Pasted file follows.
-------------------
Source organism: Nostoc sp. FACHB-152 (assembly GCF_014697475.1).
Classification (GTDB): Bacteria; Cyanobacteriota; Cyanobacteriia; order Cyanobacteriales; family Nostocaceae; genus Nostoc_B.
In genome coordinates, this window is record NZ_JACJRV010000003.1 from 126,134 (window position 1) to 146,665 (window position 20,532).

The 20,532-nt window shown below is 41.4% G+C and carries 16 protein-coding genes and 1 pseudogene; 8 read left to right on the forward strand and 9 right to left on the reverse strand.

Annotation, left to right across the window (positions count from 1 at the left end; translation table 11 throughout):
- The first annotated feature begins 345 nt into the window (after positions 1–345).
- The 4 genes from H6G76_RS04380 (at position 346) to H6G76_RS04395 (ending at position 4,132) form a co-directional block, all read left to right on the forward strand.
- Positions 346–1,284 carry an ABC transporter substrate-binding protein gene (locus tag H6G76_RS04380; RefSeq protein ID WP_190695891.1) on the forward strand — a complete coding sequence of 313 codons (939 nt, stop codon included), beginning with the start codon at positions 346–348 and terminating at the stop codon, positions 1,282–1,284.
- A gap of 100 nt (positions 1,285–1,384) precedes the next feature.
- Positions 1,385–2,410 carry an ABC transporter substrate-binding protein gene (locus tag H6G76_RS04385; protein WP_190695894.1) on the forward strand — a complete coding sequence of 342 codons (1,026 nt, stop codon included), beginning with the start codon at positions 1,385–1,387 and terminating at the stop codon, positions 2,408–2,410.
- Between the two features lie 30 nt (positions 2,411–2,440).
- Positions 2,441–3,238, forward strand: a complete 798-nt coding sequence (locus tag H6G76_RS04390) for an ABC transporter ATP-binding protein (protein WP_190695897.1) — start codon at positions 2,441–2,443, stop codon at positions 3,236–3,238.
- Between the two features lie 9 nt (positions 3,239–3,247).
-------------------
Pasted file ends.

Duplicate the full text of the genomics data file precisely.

Source organism: Nostoc sp. FACHB-152 (assembly GCF_014697475.1).
Classification (GTDB): Bacteria; Cyanobacteriota; Cyanobacteriia; order Cyanobacteriales; family Nostocaceae; genus Nostoc_B.
In genome coordinates, this window is record NZ_JACJRV010000003.1 from 126,134 (window position 1) to 146,665 (window position 20,532).

The 20,532-nt window shown below is 41.4% G+C and carries 16 protein-coding genes and 1 pseudogene; 8 read left to right on the forward strand and 9 right to left on the reverse strand.

Annotation, left to right across the window (positions count from 1 at the left end; translation table 11 throughout):
- The first annotated feature begins 345 nt into the window (after positions 1–345).
- The 4 genes from H6G76_RS04380 (at position 346) to H6G76_RS04395 (ending at position 4,132) form a co-directional block, all read left to right on the forward strand.
- Positions 346–1,284 carry an ABC transporter substrate-binding protein gene (locus tag H6G76_RS04380; RefSeq protein ID WP_190695891.1) on the forward strand — a complete coding sequence of 313 codons (939 nt, stop codon included), beginning with the start codon at positions 346–348 and terminating at the stop codon, positions 1,282–1,284.
- A gap of 100 nt (positions 1,285–1,384) precedes the next feature.
- Positions 1,385–2,410 carry an ABC transporter substrate-binding protein gene (locus tag H6G76_RS04385; protein WP_190695894.1) on the forward strand — a complete coding sequence of 342 codons (1,026 nt, stop codon included), beginning with the start codon at positions 1,385–1,387 and terminating at the stop codon, positions 2,408–2,410.
- Between the two features lie 30 nt (positions 2,411–2,440).
- Positions 2,441–3,238, forward strand: a complete 798-nt coding sequence (locus tag H6G76_RS04390) for an ABC transporter ATP-binding protein (protein WP_190695897.1) — start codon at positions 2,441–2,443, stop codon at positions 3,236–3,238.
- Between the two features lie 9 nt (positions 3,239–3,247).